June Chua

June ChuaSyndicate content

June Chua is a Canadian journalist and an award-winning filmmaker who has worked as a writer, reporter and producer with the CBC in radio, television and online. Her documentary, using 2D animation, "Travels With My Brother" (about how an autistic man sees the world) captured a directing prize in 2012 from the National Screen Institute and was screened at the MET Museum in New York and at festivals around the world. Her commentaries have appeared on CBC.ca, the Globe and Mail, Toronto Star and Canadian Living. Her essay, "I Am Canadian," was also published in the anthology Strangers in the Mirror (Tsar Books 2004), musings about minorities in Canada. An avid traveller, she has visited more than 40 countries. Find out more at junechua.com

Hot Docs hits Toronto

Six to see at Hot Docs. From the film If a Tree Falls: A story of the Earth Liberation Movement
It's that time of year again -- the celebrated documentary festival runs in Toronto from April 28 to May 8.

Related rabble.ca story:

El Salvador documentary digs into country's pain and hope

El Salvador documentary digs into country's pain and hope.
Return to El Salvador is essentially a call to arms, in the best sense.

Related rabble.ca story:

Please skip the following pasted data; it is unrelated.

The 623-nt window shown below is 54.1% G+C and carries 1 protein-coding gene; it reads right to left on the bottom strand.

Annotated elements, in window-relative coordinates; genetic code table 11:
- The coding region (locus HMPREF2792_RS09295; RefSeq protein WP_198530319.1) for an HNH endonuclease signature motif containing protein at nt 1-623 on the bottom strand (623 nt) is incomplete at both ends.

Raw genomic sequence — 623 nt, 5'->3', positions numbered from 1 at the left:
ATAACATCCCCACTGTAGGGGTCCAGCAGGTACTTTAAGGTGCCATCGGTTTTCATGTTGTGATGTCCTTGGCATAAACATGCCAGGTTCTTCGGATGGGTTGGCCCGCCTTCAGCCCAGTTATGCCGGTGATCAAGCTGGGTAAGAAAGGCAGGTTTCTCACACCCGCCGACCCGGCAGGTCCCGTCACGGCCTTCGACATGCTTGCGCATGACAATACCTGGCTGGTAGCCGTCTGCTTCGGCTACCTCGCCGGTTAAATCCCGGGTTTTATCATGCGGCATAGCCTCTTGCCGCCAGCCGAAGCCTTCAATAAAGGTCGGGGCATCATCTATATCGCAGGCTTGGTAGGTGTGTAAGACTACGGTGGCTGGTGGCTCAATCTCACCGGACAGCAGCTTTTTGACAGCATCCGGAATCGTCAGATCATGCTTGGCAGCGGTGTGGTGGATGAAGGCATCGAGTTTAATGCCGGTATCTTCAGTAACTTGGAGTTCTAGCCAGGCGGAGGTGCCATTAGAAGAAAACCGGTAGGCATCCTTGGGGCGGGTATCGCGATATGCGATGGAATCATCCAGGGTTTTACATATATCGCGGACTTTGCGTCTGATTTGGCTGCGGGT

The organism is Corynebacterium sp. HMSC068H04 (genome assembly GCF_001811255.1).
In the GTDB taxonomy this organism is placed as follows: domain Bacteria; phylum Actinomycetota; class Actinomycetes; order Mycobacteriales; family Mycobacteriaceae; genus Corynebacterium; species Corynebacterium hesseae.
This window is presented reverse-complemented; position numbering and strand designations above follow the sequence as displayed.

Columnists

El Salvador documentary digs into country's pain and hope

Return to El Salvador is essentially a call to arms, in the best sense, to the world to not forget this hard-scrabble Central American nation.

Return to El Salvador is essentially a call to arms, in the best sense, to the world to not forget this hard-scrabble Central American nation whose civil war, seemingly continued long after peace was negotiated in 1992.

The film, created with the One Horizon Foundation, is well-shot and contains some searing elements that will keep your eyes on the screen. It is more of a community activist film than a documentary. Of note is that it bears occasional narration by the peerless Martin Sheen -- long a union activist and all-round humanist. (When Sheen and his son Emilio Estevez were in Toronto for the film festival in September, they walked the picket lines with striking hotel workers).

Columnists

‘A Different Path’ charts creative ways to ditch cars

‘A Different Path’ charts creative ways to ditch cars.

Every year at Toronto's Hot Docs International Documentary Festival, I get blown away by one film -- usually a documentary that hasn't gotten much attention and when I watch it, it's like being under a spell.

Such is the case this time with A Different Path -- an inventive and illuminating documentary made by American artist and musician Monteith McCollum. I don't have enough adjectives to describe the immersive, mesmerizing and magical ride the director brings you on in highlighting the efforts of activists in four locales, challenging our car-centric culture.

Coca-Cola doc chronicles a bitter battle

A stunning documentary chronicles the efforts of American lawyers trying to take the soft drink giant to court over the killings of 10 union leaders in Columbia.
A stunning documentary chronicles the efforts of American lawyers trying to take the soft drink giant to court over the killings of 10 union leaders in Columbia.

Related rabble.ca story:

Columnists

Coca-Cola doc chronicles a bitter battle

A stunning documentary chronicles the efforts of American lawyers trying to take the soft drink giant to court over the killings of 10 union leaders in Columbia.